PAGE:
RNA Capture Long Seq (CLS) is a new method for transcript annotation that combines targeted RNA capture with long-read sequencing. CLS reannotates GENCODE lncRNAs and increases the number of validated splice junctions and transcript models for targeted loci.

      , isJats=true)High-throughput annotation of full-length long noncoding RNAs with capture long-read sequencing, Published online: 2017-11-06; doi:10.1038/ng.39882017-11-06
      DOI: 10.1038/ng.3988
       
  • Shared genetic origin of asthma, hay fever and eczema elucidates allergic
           disease biology
    • Shared genetic origin of asthma, hay fever and eczema elucidates allergic disease biology

      Nature Genetics, Published online: 30 October 2017; doi:10.1038/ng.3985

      This large-scale genome-wide association analysis of subjects with asthma, hay fever or eczema provides insights into the shared genetic basis of these allergic diseases. The findings suggest that these diseases partly co-occur because they share many genetic risk variants that dysregulate the expression of immune-related genes.

      Nature Genetics, Published online: 30 October 2017; doi:10.1038/ng.39852017-10-30
      DOI: 10.1038/ng.3985
       
  • Ancient hybridization and strong adaptation to viruses across African
           vervet monkey populations
    • Ancient hybridization and strong adaptation to viruses across African vervet monkey populations

      Nature Genetics, Published online: 30 October 2017; doi:10.1038/ng.3980

      Analysis of whole-genome sequencing data from 163 vervet monkeys from Africa and the Caribbean shows high diversity among taxa and identifies signatures of selection. Selection signals affect viral processes, and genes that show response to SIV in vervets but not macaques have elevated selection scores.

      Nature Genetics, Published online: 30 October 2017; doi:10.1038/ng.39802017-10-30
      DOI: 10.1038/ng.3980
       
  • Exome chip meta-analysis identifies novel loci and East Asian–specific
           coding variants that contribute to lipid levels and coronary artery
           disease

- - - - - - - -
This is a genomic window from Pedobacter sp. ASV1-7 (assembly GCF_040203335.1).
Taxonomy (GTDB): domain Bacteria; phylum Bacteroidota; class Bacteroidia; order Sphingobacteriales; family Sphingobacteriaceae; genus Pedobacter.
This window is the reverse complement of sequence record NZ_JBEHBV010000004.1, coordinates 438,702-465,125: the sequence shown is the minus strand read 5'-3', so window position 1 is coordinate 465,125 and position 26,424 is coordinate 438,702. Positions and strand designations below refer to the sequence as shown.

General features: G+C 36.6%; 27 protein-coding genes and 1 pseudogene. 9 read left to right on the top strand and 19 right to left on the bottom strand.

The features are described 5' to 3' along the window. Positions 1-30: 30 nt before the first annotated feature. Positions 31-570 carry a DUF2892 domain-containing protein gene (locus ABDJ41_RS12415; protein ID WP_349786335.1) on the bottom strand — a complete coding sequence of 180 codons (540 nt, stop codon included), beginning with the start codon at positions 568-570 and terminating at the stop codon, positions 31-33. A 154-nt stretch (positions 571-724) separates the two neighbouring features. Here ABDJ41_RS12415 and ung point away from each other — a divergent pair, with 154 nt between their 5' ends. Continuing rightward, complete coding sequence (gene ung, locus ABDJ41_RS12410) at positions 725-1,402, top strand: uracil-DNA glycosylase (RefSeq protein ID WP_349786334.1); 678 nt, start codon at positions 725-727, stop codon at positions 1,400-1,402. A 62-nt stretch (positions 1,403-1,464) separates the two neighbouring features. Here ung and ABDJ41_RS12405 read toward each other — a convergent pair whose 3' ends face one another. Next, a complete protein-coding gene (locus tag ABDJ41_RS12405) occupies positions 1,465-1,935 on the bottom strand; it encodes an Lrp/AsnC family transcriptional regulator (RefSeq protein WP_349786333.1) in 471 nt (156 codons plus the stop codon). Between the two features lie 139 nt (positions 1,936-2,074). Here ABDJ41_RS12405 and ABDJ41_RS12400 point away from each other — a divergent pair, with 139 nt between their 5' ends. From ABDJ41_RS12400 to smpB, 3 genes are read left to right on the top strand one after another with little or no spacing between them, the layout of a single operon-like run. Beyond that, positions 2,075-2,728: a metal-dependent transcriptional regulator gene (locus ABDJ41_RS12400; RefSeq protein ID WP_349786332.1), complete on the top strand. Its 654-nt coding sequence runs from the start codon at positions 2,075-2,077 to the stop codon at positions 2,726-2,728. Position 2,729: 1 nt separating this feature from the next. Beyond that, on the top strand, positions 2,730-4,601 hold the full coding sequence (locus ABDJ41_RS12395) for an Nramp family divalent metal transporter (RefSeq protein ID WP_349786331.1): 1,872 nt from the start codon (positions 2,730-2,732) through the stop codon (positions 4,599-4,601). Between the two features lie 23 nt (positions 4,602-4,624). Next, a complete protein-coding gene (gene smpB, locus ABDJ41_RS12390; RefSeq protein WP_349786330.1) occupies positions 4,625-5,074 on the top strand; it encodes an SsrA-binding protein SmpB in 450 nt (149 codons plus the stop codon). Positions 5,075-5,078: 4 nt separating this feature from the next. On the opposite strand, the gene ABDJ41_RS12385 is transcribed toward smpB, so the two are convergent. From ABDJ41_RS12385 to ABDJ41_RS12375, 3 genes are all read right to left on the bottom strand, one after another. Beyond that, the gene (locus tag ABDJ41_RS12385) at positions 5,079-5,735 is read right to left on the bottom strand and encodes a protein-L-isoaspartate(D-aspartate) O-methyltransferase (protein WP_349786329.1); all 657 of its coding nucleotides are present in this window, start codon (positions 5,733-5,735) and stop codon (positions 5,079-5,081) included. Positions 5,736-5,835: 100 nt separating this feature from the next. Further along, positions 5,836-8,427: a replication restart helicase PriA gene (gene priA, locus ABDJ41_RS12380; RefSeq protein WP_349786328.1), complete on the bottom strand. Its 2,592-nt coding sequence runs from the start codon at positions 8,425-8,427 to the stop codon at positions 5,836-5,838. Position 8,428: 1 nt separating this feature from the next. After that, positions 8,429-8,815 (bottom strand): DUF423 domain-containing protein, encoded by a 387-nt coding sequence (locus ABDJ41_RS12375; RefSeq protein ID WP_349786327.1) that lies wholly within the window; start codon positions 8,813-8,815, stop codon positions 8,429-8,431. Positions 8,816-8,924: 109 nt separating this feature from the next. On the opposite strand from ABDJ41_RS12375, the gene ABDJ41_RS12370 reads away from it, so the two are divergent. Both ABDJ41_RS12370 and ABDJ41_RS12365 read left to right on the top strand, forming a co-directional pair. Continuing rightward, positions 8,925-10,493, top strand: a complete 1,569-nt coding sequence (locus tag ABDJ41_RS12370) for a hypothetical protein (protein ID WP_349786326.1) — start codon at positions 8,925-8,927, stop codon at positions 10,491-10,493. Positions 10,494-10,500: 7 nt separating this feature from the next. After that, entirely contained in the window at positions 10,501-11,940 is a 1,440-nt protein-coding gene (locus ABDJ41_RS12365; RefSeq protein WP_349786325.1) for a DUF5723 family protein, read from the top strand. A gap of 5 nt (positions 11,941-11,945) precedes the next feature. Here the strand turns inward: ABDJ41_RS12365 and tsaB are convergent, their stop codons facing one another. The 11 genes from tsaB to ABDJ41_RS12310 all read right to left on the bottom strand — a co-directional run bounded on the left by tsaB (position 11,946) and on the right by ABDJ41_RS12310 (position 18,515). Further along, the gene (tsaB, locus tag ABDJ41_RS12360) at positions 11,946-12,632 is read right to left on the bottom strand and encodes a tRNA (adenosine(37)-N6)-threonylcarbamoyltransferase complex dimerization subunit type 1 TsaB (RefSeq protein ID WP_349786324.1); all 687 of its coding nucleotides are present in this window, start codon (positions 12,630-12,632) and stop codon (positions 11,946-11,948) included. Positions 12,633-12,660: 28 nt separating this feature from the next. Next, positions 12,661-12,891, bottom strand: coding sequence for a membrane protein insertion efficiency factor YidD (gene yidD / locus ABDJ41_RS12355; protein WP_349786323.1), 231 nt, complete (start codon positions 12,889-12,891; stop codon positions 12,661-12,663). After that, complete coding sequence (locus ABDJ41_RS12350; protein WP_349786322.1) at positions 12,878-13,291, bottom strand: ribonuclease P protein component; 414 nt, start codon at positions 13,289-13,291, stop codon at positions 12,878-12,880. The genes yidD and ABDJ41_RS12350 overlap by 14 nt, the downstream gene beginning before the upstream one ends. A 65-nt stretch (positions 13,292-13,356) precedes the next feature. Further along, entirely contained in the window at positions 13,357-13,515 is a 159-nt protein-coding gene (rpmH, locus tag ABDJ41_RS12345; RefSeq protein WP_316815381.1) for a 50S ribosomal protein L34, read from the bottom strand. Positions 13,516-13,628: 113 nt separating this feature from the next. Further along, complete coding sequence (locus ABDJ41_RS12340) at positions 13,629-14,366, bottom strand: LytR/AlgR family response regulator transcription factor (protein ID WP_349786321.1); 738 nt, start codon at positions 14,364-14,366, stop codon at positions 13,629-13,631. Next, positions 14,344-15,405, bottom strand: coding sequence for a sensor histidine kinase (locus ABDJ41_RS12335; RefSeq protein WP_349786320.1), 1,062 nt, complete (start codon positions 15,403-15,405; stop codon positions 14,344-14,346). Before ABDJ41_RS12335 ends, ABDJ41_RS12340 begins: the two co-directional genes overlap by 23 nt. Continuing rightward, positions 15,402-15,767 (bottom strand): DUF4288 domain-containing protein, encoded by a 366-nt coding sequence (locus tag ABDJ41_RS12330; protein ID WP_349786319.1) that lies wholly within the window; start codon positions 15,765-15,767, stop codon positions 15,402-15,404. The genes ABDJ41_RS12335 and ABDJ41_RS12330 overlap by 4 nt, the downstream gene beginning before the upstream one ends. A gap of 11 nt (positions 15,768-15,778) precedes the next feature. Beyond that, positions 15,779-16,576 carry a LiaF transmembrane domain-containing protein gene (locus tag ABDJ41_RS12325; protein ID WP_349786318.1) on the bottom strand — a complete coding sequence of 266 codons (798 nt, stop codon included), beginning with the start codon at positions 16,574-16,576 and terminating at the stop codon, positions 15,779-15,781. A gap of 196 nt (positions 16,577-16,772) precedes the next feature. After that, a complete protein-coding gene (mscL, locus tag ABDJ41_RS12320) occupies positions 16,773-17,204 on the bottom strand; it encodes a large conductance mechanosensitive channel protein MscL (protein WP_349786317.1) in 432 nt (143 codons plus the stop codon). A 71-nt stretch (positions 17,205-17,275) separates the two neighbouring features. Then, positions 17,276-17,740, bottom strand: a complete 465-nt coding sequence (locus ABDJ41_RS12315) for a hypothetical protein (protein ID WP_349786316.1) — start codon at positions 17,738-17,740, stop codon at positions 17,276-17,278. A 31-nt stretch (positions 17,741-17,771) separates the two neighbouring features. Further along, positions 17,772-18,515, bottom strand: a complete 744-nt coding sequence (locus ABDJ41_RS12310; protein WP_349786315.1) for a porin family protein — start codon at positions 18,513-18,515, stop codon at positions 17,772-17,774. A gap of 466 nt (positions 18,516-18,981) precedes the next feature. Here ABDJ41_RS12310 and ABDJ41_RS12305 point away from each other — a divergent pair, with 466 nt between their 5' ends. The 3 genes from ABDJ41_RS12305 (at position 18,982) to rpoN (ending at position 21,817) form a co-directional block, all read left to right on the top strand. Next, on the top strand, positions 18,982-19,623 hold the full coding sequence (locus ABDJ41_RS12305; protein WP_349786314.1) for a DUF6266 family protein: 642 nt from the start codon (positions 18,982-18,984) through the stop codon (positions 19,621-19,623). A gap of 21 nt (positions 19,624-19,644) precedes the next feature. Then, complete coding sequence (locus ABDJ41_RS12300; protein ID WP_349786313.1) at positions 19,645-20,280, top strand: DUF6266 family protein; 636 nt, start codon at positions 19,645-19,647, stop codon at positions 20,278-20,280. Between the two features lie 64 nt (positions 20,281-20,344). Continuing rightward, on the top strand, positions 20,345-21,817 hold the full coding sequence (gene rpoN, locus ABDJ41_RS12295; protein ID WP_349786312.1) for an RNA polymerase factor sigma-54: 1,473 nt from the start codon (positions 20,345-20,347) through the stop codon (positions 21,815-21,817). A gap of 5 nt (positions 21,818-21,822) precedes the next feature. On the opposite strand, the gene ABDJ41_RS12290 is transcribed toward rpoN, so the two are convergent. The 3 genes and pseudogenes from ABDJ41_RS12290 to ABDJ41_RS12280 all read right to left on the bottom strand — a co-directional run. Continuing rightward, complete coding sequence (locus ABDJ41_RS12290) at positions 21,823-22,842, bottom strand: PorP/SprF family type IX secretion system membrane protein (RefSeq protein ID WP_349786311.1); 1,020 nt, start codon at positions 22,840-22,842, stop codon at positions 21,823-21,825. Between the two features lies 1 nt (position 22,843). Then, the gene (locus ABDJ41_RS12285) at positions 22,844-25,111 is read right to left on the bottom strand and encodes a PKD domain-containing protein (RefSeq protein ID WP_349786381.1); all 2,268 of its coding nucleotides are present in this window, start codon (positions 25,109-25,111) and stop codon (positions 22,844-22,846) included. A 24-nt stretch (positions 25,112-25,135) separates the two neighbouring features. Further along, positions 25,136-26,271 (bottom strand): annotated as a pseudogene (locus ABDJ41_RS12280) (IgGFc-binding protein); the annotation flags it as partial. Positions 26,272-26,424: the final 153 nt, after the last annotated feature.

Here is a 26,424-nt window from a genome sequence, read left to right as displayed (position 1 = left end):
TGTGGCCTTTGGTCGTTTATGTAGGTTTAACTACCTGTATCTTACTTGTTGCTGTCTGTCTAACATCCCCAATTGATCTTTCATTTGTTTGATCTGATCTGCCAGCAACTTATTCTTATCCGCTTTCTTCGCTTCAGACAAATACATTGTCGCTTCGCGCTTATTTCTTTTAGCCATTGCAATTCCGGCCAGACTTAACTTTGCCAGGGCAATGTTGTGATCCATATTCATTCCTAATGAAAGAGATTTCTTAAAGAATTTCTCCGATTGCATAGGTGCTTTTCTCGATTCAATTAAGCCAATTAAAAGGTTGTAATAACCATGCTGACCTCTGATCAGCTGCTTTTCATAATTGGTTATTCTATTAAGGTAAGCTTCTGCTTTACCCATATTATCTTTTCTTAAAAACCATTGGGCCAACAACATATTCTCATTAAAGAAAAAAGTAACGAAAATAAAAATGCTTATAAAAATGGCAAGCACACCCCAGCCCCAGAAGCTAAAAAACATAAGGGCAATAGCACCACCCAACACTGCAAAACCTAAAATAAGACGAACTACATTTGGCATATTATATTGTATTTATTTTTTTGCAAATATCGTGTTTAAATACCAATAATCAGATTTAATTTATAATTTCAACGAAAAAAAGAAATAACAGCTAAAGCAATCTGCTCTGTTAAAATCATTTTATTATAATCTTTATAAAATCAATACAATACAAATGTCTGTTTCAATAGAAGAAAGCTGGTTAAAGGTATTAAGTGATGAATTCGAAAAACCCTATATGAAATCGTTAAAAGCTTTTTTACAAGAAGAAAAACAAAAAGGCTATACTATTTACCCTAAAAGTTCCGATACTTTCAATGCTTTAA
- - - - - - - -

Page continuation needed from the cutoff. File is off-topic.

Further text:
• Exome chip meta-analysis identifies novel loci and East Asian–specific coding variants that contribute to lipid levels and coronary artery disease

      Nature Genetics, Published online: 30 October 2017; doi:10.1038/ng.3978

      A meta-analysis of exome-wide association studies for blood lipid levels in East Asian populations identifies a novel coding variant. Exome array data from the Global Lipids Genetics Consortium were integrated and led to the discovery of novel and population-specific variants associated with cholesterol and triglycerides.

      Nature Genetics, Published online: 30 October 2017; doi:10.1038/ng.39782017-10-30
      DOI: 10.1038/ng.3978
       
  • Computational correction of copy number effect improves specificity of
           CRISPR–Cas9 essentiality screens in cancer cells
    • Computational correction of copy number effect improves specificity of CRISPR–Cas9 essentiality screens in cancer cells

      Nature Genetics, Published online: 30 October 2017; doi:10.1038/ng.3984

      CERES is a new computational method to estimate gene-dependency levels from CRISPR–Cas9 essentiality screens while accounting for copy number effects and variable sgRNA activity. Applying CERES to new genome-scale CRISPR–Cas9 essentiality screen data from 342 cancer cell lines and other published data sets shows that CERES decreases false-positive results and provides consistent estimates of sgRNA activity.

      Nature Genetics, Published online: 30 October 2017; doi:10.1038/ng.39842017-10-30
      DOI: 10.1038/ng.3984